Use Natural Hair Care Products? Make Sure You're Not Doing This
A few years ago, I became obsessed with hair oils, of all kinds. Wake up? Slick back fly-aways with coconut oil. At work on my lunch break? Whip out my travel bottle of argan oil to hydrate my ends. Before bed? Apply castor oil. On the weekend? DIY olive oil mask. I wanted to tend to my dry, dehydrated hair, and vats of oils were my solution.
Here's the problem: During that time in my ever-evolving hair journey, I was also doing plenty of heat styling with blowtorch-like dryers and searing flatirons.
"Basically almost anything you put on your hair can act as a heat protectant—except for oils," says hairstylist Clay Nielson. "If you put oils in your hair then go to use a super-hot flatiron, bam, all of a sudden you're making breakfast. You're literally cooking your hair."
What is heat damage—and what does it look like?
"It's when the strand has been compromised by using a very intense heat source," says hairstylist Sal Misseri. "This could be both after a single use of extreme heat or repetitive use."
The easiest way to locate heat damage is to look at your ends: It'll appear dry, lifeless, frayed, and frizzy. If you have color-treated hair, the hue will run flat, dull, and often brassy. If you have naturally textured hair, you might notice stretched-out or uneven curl patterns throughout your head.
How can I protect my hair while sticking to natural products?
"Heat protectants are simply products designed to withstand high temperatures by creating a barrier around the hair shaft and protecting the hair's cuticle," says Misseri. Ideally, too, your heat protectant will also have hair healing actives as well. "There are many different ingredients used, but you should look for options formulated with antioxidants as well as proteins to help strengthen the hair."
Because these products need to coat the hair without weighing it down and withstand intense heat, effective, 100-percent natural protectants are hard to formulate. But there are a few close-to-all-natural options we love: Davines Your Hair Assistant Blowdry Primer also cuts down drying time and Aveda Heat Relief Thermal Protector & Conditioning Mist is perfect for restyling on already dry hair.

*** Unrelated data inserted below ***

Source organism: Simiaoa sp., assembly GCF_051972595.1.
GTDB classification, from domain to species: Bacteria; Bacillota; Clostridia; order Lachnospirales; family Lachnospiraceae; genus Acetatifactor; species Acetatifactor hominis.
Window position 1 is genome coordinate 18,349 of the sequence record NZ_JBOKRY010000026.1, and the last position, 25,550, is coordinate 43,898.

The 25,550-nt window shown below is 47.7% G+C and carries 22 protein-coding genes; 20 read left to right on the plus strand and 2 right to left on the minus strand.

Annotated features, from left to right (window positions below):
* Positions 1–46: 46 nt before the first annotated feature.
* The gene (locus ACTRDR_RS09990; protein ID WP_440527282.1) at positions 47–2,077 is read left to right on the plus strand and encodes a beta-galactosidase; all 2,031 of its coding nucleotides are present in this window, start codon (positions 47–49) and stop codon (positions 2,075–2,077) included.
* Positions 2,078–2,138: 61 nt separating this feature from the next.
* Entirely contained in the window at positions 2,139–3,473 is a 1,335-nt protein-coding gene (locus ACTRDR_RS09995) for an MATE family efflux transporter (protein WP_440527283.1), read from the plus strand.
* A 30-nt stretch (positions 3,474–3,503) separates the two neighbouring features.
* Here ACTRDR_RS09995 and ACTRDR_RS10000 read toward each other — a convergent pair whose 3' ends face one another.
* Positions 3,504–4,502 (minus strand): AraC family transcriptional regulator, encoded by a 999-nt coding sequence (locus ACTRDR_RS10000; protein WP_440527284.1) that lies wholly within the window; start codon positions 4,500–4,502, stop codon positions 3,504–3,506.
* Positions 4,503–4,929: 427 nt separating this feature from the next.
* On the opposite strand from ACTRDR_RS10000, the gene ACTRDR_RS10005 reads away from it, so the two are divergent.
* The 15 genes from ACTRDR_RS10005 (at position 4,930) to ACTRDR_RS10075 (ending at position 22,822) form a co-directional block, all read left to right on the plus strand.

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And with heat styling, your technique matters just as much as your products: As you are applying, make sure your hair is fully saturated with the product. "Every strand that isn't coated with the product isn't getting protected," says Misseri. Most people simply coat the top, front layer, and forget about the rest of the head. Instead, divide your hair into small individual sections to apply thoroughly.
While you are actually styling, don't overheat your tools. ("It depends on the texture and density of the hair, as well as if it's chemically treated, but I strongly urge to never go above 400°F," says Misseri.) Also always be mindful of how long you are using heat in a specific area, as well as how often. It's why you'll see more damage by the hairline since most people tend to style more there than other areas.
Are there any oils that are OK to use before heat?
Here's where things get interesting! If you are a dedicated oil user, not all options are off limits: You just need to use appropriately. For any foodie out there, you probably know that different oils have different burning points. It's why if you cook with olive oil, your kitchen will smoke up faster than if you did, say, sunflower seed oil: Olive oil can start burning at temperatures as low as 320°F while sunflower seed oil burns at around 440°F.
And there are a few popular oils that have high smoke points that are also great for hair: We recommend sunflower seed, grapeseed, argan, and avocado oils.
So, yes, technically if you are using an oil that has a high burn temperature, and making sure your hot tool is set to below that, you can probably get away with using it beforehand. But your safest bet for a heat protectant is to stick to a product formulated for it.
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Alexandra Engler is the Beauty Director at mindbodygreen. She received her journalism degree from Marquette University, graduating first in the department. She has worked at many top publications and brands including Harper's Bazaar, Marie Claire, SELF, and Cosmopolitan; her byline has appeared in Esquire, Sports Illustrated, and Allure.com. In her current role, she covers all the latest trends and updates in the clean and natural beauty space, as well as travel, financial wellness, and parenting. She has reported on the intricacies of product formulations, the diversification of the beauty industry, and and in-depth look on how to treat acne from the inside, out (after a decade-long struggle with the skin condition herself). She lives in Brooklyn, New York.